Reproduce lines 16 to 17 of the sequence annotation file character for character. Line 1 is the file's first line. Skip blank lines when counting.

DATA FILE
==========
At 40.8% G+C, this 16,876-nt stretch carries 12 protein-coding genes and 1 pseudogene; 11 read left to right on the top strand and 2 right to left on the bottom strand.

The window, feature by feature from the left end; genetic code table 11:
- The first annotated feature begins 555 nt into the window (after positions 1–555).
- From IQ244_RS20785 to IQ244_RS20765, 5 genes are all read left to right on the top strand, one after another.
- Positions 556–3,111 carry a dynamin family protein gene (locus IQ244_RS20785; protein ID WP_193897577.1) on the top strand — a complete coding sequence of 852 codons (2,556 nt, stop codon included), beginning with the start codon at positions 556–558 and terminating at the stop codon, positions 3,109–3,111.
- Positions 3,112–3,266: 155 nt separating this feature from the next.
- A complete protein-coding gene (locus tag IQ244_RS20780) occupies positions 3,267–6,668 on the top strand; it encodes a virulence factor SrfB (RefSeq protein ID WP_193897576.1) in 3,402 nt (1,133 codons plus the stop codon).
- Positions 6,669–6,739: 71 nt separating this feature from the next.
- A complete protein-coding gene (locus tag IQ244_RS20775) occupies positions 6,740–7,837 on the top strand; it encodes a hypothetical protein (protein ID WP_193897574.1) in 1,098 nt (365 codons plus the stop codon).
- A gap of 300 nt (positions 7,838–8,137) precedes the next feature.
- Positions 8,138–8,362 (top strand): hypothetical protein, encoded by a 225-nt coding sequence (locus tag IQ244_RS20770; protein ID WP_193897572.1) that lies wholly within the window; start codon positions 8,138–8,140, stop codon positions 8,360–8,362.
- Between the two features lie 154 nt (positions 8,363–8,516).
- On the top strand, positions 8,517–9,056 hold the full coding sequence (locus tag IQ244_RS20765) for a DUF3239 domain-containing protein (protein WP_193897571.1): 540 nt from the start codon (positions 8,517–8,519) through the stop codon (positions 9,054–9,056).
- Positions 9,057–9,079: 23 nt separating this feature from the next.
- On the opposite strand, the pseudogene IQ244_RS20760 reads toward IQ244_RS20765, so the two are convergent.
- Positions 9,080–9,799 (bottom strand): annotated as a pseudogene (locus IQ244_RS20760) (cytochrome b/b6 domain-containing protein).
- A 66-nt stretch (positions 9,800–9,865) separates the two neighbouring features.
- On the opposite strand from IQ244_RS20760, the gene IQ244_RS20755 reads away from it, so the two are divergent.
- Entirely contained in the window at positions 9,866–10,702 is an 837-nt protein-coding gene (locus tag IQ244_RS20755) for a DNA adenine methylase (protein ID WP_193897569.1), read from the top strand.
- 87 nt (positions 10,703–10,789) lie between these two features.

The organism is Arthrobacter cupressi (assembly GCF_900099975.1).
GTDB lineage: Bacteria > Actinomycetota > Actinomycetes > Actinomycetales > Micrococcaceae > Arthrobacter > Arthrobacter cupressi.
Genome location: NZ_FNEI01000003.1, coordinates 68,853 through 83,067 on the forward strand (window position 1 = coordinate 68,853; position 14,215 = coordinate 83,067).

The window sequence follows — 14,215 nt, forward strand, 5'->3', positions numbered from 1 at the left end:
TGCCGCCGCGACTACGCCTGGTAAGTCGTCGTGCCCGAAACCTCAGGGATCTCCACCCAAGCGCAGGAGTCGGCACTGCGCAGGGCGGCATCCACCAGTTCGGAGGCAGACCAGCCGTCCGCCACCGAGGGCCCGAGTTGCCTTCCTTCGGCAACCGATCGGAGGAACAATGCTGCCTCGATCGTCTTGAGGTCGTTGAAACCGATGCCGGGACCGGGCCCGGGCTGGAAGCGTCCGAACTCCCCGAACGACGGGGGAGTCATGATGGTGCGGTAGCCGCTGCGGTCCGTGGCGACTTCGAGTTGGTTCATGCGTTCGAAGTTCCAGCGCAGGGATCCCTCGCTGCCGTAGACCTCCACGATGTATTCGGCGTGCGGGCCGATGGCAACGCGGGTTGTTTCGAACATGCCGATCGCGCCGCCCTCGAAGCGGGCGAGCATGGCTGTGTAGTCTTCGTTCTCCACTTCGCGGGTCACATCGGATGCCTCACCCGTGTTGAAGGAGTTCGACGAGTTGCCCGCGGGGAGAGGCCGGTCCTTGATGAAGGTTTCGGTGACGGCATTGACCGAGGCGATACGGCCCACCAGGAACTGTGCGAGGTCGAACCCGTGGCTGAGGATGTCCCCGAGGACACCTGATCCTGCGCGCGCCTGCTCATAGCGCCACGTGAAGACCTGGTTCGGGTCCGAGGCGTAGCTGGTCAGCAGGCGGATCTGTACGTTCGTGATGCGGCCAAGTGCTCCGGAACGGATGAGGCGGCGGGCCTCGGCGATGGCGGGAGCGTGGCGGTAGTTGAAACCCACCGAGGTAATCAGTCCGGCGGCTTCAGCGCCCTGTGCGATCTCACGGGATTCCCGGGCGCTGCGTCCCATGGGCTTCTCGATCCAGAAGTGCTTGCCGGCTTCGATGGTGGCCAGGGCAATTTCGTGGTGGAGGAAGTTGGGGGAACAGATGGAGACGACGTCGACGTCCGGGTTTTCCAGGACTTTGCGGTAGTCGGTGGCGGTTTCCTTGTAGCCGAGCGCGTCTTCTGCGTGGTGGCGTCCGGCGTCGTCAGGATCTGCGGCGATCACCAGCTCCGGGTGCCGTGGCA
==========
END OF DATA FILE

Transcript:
- Positions 9,080–9,799 (bottom strand): annotated as a pseudogene (locus IQ244_RS20760) (cytochrome b/b6 domain-containing protein).
- A 66-nt stretch (positions 9,800–9,865) separates the two neighbouring features.